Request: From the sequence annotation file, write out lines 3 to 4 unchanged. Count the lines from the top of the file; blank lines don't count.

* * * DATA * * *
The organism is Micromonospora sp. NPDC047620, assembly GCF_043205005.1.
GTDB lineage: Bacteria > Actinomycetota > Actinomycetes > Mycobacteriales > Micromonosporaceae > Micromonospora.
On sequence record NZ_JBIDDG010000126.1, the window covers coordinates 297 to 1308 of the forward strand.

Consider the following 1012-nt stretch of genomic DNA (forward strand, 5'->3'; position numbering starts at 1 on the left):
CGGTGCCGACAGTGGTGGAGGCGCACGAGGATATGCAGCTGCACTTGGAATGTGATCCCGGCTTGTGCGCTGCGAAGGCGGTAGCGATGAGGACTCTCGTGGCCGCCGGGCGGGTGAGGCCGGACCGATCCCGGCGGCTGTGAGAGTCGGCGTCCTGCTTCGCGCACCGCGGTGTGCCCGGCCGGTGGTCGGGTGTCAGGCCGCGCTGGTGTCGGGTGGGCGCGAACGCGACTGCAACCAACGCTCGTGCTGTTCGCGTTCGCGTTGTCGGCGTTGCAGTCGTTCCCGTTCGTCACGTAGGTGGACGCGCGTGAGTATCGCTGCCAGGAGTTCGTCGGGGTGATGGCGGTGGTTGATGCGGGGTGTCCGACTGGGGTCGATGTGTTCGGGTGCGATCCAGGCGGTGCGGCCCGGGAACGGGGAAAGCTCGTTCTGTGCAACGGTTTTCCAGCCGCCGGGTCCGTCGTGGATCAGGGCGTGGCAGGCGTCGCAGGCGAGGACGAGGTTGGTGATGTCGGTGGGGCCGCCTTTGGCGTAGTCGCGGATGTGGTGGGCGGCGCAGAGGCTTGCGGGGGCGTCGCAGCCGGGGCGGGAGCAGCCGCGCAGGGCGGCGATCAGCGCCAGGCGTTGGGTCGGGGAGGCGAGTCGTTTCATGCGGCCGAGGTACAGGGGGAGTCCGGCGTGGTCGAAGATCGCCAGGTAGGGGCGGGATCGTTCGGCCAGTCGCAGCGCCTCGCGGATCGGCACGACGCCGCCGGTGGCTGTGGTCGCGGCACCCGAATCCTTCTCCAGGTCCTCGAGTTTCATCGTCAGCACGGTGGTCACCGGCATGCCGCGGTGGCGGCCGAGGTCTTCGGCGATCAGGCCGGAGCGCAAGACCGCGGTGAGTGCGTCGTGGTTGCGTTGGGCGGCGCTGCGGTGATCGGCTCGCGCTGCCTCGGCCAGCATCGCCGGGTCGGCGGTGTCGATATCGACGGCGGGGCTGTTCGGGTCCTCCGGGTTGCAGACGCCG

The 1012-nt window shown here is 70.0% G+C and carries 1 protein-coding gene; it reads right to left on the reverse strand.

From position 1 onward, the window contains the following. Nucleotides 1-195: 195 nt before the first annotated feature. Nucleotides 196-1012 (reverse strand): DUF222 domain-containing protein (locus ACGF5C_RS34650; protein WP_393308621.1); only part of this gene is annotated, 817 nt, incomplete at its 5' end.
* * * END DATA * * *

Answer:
On sequence record NZ_JBIDDG010000126.1, the window covers coordinates 297 to 1308 of the forward strand.

Consider the following 1012-nt stretch of genomic DNA (forward strand, 5'->3'; position numbering starts at 1 on the left):